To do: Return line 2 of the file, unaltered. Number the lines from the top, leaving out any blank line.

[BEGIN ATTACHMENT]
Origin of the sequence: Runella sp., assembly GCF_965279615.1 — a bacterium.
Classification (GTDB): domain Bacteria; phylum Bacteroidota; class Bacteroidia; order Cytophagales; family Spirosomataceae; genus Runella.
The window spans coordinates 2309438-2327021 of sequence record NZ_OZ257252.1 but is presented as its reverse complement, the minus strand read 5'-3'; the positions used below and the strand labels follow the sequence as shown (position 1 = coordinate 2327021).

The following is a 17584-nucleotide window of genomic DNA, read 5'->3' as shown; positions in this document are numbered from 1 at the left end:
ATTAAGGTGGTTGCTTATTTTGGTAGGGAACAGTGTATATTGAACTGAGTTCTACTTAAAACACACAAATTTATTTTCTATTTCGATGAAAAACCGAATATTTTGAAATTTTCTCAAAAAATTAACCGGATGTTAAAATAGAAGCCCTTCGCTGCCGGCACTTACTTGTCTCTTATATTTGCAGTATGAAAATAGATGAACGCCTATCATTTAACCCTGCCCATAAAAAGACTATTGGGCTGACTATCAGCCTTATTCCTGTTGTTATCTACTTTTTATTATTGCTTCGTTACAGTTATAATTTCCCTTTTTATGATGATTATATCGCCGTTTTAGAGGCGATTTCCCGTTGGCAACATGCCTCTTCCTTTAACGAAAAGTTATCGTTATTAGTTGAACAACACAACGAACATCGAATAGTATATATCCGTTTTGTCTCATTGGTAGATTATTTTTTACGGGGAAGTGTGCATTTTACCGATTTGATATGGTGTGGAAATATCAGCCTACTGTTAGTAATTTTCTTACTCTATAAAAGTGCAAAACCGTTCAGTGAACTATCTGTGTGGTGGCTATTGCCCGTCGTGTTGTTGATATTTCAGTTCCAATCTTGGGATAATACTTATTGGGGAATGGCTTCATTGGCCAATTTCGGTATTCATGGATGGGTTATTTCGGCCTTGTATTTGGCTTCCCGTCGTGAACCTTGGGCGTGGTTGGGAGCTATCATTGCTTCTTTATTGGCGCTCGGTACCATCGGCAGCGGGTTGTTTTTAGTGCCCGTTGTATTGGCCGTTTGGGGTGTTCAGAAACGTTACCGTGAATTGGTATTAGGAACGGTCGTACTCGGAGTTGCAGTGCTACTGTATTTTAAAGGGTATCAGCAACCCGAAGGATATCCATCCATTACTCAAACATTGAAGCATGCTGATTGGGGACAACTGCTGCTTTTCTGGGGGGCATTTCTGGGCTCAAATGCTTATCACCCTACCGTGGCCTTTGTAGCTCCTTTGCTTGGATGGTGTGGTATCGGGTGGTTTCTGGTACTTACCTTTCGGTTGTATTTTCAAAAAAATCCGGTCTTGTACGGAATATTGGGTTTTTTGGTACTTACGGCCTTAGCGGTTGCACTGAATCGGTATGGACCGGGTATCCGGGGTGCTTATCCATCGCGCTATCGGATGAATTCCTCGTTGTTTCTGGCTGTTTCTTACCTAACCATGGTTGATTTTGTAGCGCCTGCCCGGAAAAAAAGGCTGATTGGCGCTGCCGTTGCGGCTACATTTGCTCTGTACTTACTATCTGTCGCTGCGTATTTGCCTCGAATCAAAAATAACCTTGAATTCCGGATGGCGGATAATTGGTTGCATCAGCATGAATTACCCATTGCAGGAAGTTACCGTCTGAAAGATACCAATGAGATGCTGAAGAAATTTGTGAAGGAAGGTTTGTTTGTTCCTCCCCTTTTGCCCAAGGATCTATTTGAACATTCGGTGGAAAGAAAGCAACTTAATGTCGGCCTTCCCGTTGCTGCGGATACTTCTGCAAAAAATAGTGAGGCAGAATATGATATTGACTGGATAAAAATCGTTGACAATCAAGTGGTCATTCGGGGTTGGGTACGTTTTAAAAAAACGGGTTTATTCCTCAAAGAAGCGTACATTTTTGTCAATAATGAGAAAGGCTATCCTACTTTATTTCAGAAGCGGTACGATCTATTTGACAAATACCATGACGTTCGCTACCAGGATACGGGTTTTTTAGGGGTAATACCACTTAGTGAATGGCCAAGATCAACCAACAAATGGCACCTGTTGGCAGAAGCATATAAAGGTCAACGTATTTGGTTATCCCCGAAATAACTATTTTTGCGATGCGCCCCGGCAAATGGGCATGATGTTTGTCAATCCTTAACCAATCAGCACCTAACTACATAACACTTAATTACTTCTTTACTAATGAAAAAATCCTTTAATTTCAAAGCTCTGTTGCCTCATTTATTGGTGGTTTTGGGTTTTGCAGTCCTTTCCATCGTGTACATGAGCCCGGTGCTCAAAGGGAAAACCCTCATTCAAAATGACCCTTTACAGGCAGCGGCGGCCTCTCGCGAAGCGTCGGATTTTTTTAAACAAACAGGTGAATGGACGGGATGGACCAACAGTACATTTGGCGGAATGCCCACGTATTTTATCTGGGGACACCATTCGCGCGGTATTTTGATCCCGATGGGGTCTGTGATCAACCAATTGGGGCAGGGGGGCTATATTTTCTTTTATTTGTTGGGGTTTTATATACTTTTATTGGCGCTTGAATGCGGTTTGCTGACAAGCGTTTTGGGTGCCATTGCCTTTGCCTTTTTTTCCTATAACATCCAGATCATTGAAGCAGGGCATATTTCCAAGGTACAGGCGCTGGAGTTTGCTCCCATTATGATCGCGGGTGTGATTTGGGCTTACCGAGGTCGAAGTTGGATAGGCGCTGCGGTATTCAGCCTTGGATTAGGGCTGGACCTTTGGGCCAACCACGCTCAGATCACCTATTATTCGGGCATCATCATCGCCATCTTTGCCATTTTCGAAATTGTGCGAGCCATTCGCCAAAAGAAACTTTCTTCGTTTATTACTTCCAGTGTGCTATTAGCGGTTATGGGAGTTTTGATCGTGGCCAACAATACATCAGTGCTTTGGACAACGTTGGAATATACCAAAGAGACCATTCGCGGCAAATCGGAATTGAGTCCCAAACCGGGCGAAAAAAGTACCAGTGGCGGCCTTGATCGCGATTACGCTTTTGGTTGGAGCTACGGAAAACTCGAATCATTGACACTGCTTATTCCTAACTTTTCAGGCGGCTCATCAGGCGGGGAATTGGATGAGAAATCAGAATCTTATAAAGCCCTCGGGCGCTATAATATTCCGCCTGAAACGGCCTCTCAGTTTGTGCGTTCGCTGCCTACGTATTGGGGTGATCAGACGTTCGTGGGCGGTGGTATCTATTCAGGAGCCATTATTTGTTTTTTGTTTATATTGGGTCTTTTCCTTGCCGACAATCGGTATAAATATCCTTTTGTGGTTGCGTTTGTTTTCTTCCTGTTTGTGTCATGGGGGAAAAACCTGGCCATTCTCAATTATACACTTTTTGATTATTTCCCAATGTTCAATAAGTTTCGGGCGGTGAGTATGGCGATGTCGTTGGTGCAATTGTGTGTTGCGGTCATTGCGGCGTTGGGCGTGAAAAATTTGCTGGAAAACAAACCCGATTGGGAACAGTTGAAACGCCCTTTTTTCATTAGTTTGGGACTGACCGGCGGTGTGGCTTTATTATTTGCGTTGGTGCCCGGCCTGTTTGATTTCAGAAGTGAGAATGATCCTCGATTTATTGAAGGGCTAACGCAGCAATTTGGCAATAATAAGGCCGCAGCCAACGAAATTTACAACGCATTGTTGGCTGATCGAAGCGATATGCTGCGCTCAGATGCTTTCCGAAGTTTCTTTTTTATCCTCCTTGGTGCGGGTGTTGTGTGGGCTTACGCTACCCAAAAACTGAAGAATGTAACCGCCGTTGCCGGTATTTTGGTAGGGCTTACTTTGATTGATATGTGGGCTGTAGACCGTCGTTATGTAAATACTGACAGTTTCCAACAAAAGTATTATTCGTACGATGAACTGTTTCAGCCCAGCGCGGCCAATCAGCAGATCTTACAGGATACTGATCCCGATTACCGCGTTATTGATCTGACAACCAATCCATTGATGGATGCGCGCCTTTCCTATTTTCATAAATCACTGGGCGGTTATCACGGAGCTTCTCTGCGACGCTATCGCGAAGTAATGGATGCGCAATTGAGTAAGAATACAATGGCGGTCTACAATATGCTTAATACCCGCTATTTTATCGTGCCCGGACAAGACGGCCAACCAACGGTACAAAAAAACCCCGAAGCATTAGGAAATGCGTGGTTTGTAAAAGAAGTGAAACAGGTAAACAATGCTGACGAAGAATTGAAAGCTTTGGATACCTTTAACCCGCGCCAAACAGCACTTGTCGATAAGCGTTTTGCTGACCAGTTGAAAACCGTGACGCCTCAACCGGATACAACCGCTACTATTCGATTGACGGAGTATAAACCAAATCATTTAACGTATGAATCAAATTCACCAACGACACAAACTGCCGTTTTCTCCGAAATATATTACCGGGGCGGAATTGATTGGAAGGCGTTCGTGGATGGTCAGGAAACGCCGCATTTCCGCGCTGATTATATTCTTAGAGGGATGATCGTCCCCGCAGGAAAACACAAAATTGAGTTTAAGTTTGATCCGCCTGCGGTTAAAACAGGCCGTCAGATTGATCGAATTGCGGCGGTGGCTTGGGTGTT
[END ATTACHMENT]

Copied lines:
Classification (GTDB): domain Bacteria; phylum Bacteroidota; class Bacteroidia; order Cytophagales; family Spirosomataceae; genus Runella.